Lessons from the Commercial Sector: How Integration Can Transform Public Health Supply Chains

Author(s) Carmit Keddem1, Nadia Olson2, Carolyn Hart3, Joseph McCord4.
Affiliation(s) 1Center for Health Logistics, John Snow, Inc., Boston, United States, 2USAID | DELIVER PROJECT, John Snow, Inc., Washington, DC, United States, 3Center for Health Logistics, John Snow, Inc., Washington, DC, United States, 4USAID | DELIVER PROJECT, John Snow, Inc., Washington, DC,United States.
Country - ies of focus Global
Relevant to the conference tracks Health Systems
Summary Successful health programs require an uninterrupted supply of health products provided by a well-designed, well-operated and well maintained supply chain. By applying a new approach to end-to-end integration, adapted from the commercial sector, health managers can ensure that public health supply chains deliver an adequate supply of essential health commodities to the clients who need them.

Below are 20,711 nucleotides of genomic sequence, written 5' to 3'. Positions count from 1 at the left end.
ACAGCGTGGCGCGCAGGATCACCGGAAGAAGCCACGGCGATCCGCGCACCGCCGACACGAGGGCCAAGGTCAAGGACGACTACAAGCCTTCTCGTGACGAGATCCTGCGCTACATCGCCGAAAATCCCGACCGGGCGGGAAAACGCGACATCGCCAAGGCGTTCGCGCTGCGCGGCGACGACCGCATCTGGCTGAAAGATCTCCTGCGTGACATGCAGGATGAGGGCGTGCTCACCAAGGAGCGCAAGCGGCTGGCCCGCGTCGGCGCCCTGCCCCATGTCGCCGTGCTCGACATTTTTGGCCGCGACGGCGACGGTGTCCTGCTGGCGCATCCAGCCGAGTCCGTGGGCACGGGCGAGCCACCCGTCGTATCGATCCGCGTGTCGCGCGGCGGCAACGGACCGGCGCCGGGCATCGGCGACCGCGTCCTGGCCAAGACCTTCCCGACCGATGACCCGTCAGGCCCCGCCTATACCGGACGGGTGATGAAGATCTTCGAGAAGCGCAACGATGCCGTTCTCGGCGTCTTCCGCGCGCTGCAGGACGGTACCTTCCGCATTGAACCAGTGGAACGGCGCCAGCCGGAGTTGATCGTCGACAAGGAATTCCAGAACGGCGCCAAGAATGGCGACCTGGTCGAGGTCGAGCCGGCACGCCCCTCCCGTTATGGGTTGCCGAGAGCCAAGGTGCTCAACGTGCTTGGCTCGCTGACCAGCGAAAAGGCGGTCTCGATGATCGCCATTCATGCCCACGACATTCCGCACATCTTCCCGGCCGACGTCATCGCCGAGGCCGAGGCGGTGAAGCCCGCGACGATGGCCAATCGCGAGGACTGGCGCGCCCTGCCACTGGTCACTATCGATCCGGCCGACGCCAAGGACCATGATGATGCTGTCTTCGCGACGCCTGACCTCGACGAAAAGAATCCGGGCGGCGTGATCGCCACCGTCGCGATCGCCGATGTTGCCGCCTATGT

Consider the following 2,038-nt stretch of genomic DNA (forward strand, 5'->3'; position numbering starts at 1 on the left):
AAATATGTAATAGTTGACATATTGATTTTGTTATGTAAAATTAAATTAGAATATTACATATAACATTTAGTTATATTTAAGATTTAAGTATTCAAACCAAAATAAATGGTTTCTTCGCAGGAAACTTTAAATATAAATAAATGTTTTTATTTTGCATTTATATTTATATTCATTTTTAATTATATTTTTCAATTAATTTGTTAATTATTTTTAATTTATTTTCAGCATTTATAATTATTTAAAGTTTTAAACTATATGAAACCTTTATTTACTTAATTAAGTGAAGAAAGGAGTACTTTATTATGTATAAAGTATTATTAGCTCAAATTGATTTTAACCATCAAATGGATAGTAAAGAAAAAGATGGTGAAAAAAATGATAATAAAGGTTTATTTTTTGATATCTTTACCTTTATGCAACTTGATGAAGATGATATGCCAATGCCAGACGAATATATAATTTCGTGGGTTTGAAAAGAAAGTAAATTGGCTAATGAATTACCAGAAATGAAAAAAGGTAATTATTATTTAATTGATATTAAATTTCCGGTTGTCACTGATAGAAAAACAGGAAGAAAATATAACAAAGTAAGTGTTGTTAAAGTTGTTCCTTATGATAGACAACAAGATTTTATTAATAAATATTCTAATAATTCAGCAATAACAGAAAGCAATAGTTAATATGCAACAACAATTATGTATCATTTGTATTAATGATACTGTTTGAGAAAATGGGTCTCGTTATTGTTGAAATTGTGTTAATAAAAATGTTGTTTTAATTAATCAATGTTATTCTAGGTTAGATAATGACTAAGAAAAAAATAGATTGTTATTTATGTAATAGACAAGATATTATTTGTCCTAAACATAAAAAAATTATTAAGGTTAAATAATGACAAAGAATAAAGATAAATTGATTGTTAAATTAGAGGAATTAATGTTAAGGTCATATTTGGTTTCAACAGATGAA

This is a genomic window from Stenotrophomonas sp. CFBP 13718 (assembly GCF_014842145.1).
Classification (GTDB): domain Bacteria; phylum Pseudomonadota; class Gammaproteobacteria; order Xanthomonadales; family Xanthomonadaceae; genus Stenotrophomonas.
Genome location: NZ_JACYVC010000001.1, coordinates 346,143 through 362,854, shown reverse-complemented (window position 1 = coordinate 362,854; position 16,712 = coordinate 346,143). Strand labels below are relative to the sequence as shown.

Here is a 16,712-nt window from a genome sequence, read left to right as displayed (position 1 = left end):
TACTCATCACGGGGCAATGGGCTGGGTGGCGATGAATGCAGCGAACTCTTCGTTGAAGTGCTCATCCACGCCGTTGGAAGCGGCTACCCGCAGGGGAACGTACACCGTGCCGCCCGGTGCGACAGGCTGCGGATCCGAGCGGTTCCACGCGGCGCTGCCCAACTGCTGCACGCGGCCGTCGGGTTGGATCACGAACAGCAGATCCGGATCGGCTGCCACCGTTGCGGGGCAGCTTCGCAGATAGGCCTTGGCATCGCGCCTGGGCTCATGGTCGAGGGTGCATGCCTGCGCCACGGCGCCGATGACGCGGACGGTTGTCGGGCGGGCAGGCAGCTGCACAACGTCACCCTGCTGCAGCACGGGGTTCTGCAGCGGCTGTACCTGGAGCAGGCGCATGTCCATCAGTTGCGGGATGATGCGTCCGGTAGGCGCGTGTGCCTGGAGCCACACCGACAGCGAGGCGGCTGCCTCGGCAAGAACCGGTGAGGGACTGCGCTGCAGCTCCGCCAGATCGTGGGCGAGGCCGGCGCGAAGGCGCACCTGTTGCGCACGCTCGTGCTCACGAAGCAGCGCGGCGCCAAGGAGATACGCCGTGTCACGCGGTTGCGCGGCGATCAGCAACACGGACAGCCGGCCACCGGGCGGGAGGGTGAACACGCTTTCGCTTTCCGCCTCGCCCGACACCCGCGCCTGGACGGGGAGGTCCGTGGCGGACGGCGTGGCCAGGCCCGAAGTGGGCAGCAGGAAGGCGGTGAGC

What challenges does your project address and why is it of importance? Health programs can succeed only if people have access to the essential health products they need. Although many countries have strengthened their public health supply chains and, thus, improved product availability in recent years, they continuously face new challenges. Countries are under increasing pressure to deliver a rising volume of products to support expanding health programs and respond to greater demand from donors for accountability and sustainability. New technology and commercial sector approaches can help countries build dynamic supply chains that respond to these changes and yield health and development benefits.